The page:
WHAT IS A SIBERIAN?
Siberian is the term often used for the Siberian Forest Cat. The Siberian is a landrace variety of domestic cat, more recently developed as a formal breed. It is an ancient breed that is now believed to be ancestral to all modern long-haired cats. While the Siberian began as a landrace, it is now selectively bred and pedigreed by a number of major cat fancier organizations. The first breed standards were written in the 1980s. These cats have been documented in Russia for hundreds of years and are mentioned in Russian fairy tales and children’s books. Russian families relay fond tales of their Siberians and their amazing loyalty and personalities, but these cats also have played a practical role on farms as rodent control. When the Cold War between the Soviet Union and the United States ended, the doors opened for the Siberian cat to be exported worldwide. The first Siberians arrived in the United States in June 1990.
Siberian cats are very personable and want to be near their owners. They enjoy the company of children, dogs, and other animals. They are fearless and easygoing. Not much disturbs their natural calm and equanimity. They seem to know when they are needed for psychological and moral support and spend time with the person who needs that support. They are a quiet breed that expresses itself in a melodic way through sweet mews, trills, chirps, and lots of purring. All types of toys intrigue them. Some learn to play fetch, while others are intrigued by the moving cursor on the computer screen or sit and watch, entranced, as you type. Acrobatic by nature, the Siberian will play hard, often executing amazing somersaults in pursuit of a feather toy. An over enthusiastic kitten may need to be rescued while attempting to climb the bricks on the fireplace or jump to the top of a bookshelf. Siberians stay playful throughout their lives.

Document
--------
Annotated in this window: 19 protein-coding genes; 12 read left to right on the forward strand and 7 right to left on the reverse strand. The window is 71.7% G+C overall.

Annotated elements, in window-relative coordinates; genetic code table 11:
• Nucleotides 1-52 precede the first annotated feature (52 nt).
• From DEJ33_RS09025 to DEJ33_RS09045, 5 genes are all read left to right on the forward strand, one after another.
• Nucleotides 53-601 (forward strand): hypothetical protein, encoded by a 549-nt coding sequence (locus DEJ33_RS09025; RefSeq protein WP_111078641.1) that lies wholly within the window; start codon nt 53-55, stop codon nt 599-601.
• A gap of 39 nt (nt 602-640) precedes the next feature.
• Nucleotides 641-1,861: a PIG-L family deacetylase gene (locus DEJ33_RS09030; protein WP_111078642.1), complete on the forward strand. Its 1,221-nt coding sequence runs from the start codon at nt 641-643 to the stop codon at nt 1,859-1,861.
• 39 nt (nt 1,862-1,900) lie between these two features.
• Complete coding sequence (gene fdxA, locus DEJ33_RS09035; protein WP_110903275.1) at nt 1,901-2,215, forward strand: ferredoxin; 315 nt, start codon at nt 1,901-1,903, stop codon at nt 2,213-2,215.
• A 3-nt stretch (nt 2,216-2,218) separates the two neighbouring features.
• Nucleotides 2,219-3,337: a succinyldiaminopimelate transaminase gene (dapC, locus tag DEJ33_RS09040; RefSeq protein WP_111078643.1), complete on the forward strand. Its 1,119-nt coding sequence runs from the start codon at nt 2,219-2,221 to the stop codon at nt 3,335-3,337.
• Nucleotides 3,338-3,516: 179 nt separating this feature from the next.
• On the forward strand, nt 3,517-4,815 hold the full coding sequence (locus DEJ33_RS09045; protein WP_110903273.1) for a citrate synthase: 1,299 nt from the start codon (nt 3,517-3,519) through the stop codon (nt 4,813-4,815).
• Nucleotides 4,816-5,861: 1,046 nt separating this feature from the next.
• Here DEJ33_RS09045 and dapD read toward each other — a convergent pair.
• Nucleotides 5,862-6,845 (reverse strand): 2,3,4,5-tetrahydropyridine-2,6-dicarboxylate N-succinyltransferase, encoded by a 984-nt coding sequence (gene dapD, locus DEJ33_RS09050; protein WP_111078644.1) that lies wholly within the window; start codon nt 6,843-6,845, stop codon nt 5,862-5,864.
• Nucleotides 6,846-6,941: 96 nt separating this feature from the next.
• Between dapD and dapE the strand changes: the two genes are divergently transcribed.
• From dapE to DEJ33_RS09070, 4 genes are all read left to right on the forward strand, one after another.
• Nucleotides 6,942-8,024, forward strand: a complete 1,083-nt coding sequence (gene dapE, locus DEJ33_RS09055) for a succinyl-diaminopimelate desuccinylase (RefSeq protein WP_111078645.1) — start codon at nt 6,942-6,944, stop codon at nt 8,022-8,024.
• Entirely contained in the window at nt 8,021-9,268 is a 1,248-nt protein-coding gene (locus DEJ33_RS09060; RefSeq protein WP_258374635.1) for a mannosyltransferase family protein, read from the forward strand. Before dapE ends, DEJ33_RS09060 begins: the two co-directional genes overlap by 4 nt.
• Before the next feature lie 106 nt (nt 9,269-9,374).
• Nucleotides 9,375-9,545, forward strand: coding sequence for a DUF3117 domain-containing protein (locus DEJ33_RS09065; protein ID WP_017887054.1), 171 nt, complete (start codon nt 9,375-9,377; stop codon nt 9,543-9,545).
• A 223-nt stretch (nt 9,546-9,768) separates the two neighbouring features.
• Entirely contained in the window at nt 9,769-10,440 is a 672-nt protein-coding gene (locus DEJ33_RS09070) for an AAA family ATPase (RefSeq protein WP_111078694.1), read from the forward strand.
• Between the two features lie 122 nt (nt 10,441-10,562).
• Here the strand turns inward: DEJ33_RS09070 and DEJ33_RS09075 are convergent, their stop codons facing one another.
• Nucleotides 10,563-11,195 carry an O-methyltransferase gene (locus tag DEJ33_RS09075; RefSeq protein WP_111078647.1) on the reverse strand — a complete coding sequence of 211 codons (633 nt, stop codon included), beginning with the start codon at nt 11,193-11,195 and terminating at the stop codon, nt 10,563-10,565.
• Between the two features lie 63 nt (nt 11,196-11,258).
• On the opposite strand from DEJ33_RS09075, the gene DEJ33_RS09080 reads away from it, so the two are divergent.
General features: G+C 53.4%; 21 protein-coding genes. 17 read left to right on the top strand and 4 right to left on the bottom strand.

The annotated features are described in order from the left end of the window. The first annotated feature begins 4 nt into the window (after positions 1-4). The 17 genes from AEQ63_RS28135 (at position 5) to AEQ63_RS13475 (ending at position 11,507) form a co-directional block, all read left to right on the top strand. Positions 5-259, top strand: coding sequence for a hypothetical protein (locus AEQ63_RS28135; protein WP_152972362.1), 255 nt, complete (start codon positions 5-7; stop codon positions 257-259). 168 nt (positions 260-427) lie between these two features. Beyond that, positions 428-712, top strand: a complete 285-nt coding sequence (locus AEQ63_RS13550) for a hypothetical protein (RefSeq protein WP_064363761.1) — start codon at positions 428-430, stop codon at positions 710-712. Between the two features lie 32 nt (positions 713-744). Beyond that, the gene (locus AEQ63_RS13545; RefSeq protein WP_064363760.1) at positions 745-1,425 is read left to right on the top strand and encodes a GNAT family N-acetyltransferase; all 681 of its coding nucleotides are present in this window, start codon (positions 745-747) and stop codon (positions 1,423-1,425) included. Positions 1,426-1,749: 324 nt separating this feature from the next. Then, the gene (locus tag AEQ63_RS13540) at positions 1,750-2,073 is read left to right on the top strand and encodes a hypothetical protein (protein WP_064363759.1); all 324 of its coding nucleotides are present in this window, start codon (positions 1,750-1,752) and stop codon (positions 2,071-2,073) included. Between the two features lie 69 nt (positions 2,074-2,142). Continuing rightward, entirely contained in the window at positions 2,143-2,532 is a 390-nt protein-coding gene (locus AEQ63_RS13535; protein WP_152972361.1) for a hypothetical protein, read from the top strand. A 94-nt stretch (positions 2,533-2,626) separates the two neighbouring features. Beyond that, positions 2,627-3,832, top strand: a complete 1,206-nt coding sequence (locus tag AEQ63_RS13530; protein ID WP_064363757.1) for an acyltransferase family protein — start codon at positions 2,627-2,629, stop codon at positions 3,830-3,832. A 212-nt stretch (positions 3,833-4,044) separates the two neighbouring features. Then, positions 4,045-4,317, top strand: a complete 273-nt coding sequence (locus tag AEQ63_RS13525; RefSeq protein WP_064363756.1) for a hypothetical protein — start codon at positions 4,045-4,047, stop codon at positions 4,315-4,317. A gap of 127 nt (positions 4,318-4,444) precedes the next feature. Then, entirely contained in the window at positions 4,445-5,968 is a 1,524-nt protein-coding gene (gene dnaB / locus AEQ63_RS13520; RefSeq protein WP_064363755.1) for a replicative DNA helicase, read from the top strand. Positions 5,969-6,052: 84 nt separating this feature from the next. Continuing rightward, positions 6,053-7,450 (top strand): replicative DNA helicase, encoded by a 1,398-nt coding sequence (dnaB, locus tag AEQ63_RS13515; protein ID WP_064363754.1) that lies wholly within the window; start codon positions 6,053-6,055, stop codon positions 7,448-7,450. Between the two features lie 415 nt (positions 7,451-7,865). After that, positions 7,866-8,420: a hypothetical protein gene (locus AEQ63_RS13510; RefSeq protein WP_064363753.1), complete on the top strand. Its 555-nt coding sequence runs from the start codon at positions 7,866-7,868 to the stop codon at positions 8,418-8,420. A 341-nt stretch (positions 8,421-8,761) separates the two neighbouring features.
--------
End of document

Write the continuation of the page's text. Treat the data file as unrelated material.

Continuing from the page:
GOOD NEWS FOR MANY WITH CAT ALLERGIES!
It is believed that the Siberian is relatively hypoallergenic. In fact, many allergy sufferers have a sensitivity to FelD1, and some Siberians have a lower than average occurrence of FelD1 in their saliva. When a cat licks its fur, the saliva dries and flakes to create the dander to which people are allergic. This can vary from cat to cat and person to person. If you are allergic to cats and want to test your allergic response to Siberians, it is best to test with the Siberian you are thinking of getting. Spend time with it and find out how you react. There are no guarantees, but there is hope for allergy sufferers.
I have had a number of families meet Lara and Yuri and have no reaction to them or their kittens. I always suggest a meeting in an allergy free environment to ensure that exposure to my Siberians will not trigger an allergic reaction. So far, I have quite a few families that thought they could never have a kitten. For more information, please contact me.